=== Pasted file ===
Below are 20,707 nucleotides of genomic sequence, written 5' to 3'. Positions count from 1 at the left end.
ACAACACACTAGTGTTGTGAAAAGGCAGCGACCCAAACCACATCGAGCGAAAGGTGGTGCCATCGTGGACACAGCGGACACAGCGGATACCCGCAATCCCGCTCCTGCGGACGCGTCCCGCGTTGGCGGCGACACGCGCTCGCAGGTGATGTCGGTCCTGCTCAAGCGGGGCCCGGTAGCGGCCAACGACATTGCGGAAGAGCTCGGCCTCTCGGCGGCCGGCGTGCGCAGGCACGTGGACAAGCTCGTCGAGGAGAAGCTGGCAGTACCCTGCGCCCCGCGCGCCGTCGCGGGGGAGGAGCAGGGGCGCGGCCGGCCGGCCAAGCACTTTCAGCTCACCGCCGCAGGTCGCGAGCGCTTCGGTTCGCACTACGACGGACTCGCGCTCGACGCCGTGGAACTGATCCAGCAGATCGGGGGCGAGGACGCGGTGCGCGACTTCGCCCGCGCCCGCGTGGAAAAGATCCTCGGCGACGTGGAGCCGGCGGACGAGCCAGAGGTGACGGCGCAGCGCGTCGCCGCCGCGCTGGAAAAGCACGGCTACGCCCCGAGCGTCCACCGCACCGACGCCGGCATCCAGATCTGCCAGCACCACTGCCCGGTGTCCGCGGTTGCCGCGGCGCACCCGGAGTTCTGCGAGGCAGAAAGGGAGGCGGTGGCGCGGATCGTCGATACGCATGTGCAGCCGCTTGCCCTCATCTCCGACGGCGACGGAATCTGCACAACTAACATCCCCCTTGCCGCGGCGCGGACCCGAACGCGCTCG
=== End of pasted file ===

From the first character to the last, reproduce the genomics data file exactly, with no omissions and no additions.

Below are 20,707 nucleotides of genomic sequence, written 5' to 3'. Positions count from 1 at the left end.
ACAACACACTAGTGTTGTGAAAAGGCAGCGACCCAAACCACATCGAGCGAAAGGTGGTGCCATCGTGGACACAGCGGACACAGCGGATACCCGCAATCCCGCTCCTGCGGACGCGTCCCGCGTTGGCGGCGACACGCGCTCGCAGGTGATGTCGGTCCTGCTCAAGCGGGGCCCGGTAGCGGCCAACGACATTGCGGAAGAGCTCGGCCTCTCGGCGGCCGGCGTGCGCAGGCACGTGGACAAGCTCGTCGAGGAGAAGCTGGCAGTACCCTGCGCCCCGCGCGCCGTCGCGGGGGAGGAGCAGGGGCGCGGCCGGCCGGCCAAGCACTTTCAGCTCACCGCCGCAGGTCGCGAGCGCTTCGGTTCGCACTACGACGGACTCGCGCTCGACGCCGTGGAACTGATCCAGCAGATCGGGGGCGAGGACGCGGTGCGCGACTTCGCCCGCGCCCGCGTGGAAAAGATCCTCGGCGACGTGGAGCCGGCGGACGAGCCAGAGGTGACGGCGCAGCGCGTCGCCGCCGCGCTGGAAAAGCACGGCTACGCCCCGAGCGTCCACCGCACCGACGCCGGCATCCAGATCTGCCAGCACCACTGCCCGGTGTCCGCGGTTGCCGCGGCGCACCCGGAGTTCTGCGAGGCAGAAAGGGAGGCGGTGGCGCGGATCGTCGATACGCATGTGCAGCCGCTTGCCCTCATCTCCGACGGCGACGGAATCTGCACAACTAACATCCCCCTTGCCGCGGCGCGGACCCGAACGCGCTCG